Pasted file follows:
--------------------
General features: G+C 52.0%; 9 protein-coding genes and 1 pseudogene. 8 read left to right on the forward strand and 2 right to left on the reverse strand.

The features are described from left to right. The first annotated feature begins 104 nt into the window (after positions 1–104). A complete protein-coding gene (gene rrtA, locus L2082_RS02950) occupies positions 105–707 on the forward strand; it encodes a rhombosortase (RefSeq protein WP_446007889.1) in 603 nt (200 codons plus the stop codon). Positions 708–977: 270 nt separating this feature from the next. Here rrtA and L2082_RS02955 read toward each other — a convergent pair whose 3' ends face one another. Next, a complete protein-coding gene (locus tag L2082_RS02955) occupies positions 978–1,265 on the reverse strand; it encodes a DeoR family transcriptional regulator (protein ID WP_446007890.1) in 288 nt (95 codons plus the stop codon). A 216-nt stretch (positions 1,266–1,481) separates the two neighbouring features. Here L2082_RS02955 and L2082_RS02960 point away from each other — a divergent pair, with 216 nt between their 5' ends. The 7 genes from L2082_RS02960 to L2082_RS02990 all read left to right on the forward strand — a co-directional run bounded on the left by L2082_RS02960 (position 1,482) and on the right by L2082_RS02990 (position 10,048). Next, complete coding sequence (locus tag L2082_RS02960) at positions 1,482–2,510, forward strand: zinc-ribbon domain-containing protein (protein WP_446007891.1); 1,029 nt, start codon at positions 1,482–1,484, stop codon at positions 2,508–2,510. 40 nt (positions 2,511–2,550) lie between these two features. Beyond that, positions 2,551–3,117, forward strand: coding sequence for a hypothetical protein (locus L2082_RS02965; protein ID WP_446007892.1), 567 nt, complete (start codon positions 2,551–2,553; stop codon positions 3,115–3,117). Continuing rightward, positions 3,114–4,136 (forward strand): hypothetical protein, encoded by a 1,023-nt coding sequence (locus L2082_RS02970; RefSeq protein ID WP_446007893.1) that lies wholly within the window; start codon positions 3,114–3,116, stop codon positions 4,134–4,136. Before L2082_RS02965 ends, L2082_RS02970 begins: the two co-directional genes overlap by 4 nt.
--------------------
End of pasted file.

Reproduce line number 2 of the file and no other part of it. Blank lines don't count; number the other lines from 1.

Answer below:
The features are described from left to right. The first annotated feature begins 104 nt into the window (after positions 1–104). A complete protein-coding gene (gene rrtA, locus L2082_RS02950) occupies positions 105–707 on the forward strand; it encodes a rhombosortase (RefSeq protein WP_446007889.1) in 603 nt (200 codons plus the stop codon). Positions 708–977: 270 nt separating this feature from the next. Here rrtA and L2082_RS02955 read toward each other — a convergent pair whose 3' ends face one another. Next, a complete protein-coding gene (locus tag L2082_RS02955) occupies positions 978–1,265 on the reverse strand; it encodes a DeoR family transcriptional regulator (protein ID WP_446007890.1) in 288 nt (95 codons plus the stop codon). A 216-nt stretch (positions 1,266–1,481) separates the two neighbouring features. Here L2082_RS02955 and L2082_RS02960 point away from each other — a divergent pair, with 216 nt between their 5' ends. The 7 genes from L2082_RS02960 to L2082_RS02990 all read left to right on the forward strand — a co-directional run bounded on the left by L2082_RS02960 (position 1,482) and on the right by L2082_RS02990 (position 10,048). Next, complete coding sequence (locus tag L2082_RS02960) at positions 1,482–2,510, forward strand: zinc-ribbon domain-containing protein (protein WP_446007891.1); 1,029 nt, start codon at positions 1,482–1,484, stop codon at positions 2,508–2,510. 40 nt (positions 2,511–2,550) lie between these two features. Beyond that, positions 2,551–3,117, forward strand: coding sequence for a hypothetical protein (locus L2082_RS02965; protein ID WP_446007892.1), 567 nt, complete (start codon positions 2,551–2,553; stop codon positions 3,115–3,117). Continuing rightward, positions 3,114–4,136 (forward strand): hypothetical protein, encoded by a 1,023-nt coding sequence (locus L2082_RS02970; RefSeq protein ID WP_446007893.1) that lies wholly within the window; start codon positions 3,114–3,116, stop codon positions 4,134–4,136. Before L2082_RS02965 ends, L2082_RS02970 begins: the two co-directional genes overlap by 4 nt.